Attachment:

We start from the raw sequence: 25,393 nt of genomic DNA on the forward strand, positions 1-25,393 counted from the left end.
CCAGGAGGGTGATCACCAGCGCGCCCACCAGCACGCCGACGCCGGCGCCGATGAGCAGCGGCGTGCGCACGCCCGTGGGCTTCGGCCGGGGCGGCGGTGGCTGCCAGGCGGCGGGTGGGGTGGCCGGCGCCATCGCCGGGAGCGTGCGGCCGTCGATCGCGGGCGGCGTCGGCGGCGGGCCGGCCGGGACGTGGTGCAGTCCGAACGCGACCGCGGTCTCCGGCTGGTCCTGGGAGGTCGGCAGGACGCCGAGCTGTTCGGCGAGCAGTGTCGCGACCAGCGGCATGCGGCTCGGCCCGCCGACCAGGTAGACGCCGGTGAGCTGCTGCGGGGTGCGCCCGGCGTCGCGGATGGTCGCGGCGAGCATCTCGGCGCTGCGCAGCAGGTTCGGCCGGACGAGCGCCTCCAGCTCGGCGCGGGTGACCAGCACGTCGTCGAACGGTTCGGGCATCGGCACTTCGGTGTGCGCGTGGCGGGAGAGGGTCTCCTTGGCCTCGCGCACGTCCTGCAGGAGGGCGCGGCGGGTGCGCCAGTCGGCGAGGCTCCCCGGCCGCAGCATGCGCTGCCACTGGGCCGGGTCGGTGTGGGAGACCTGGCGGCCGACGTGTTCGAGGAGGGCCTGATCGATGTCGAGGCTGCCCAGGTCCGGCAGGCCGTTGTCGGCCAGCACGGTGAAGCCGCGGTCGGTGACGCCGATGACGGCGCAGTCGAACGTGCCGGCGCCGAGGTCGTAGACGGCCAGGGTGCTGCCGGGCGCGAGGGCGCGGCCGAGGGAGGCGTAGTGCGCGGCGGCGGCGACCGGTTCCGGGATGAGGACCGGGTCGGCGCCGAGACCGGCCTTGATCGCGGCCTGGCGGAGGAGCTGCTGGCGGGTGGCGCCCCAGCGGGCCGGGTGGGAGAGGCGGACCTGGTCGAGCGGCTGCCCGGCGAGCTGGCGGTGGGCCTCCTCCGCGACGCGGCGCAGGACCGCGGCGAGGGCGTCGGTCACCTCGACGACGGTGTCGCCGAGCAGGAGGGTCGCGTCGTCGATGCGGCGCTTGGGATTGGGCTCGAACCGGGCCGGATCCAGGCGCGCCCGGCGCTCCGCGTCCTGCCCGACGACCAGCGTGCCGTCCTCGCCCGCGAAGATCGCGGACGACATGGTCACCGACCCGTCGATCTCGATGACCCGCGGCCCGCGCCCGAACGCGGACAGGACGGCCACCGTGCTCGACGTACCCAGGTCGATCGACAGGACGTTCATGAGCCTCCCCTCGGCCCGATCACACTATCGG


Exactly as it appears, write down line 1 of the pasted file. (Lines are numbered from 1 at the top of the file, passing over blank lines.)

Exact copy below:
We start from the raw sequence: 25,393 nt of genomic DNA on the forward strand, positions 1-25,393 counted from the left end.